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How To Create XML Filter In MemoQ

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Is memoQ your main CAT tool? In this tutorial, you’ll learn how to create an XML filter in memoQ with our instructor Carlos.

Carlos García Gómez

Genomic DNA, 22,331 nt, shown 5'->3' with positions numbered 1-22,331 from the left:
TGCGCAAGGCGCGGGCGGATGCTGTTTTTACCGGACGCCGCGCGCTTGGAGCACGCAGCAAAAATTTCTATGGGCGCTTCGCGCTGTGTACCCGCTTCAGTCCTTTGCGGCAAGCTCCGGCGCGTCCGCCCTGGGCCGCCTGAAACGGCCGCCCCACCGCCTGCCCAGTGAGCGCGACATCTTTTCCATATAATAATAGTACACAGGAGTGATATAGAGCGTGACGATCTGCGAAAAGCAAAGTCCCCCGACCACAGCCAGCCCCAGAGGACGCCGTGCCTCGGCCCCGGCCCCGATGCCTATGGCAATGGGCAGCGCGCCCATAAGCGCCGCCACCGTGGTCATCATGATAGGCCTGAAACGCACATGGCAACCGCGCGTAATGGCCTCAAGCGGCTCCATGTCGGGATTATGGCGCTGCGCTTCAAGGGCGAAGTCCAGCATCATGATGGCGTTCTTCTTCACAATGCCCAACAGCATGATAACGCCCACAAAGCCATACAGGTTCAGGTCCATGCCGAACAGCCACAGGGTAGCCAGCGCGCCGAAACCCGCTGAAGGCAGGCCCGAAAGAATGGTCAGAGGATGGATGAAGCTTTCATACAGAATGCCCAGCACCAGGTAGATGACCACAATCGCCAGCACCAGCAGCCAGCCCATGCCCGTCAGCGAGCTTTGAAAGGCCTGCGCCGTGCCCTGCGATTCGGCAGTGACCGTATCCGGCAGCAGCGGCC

Hi, everybody, and welcome to this video series where I’m going to show you the basics and the parsing capabilities of different CAT tools and translation management systems. This will help you get started on the technical side of things. The first tool that we’re going to see is memoQ. So let’s get started. Alright, so we’re going to start with memoQ. And the first thing that we’re going to learn with this tool is how to check the parsers for the filter configurations for these tools.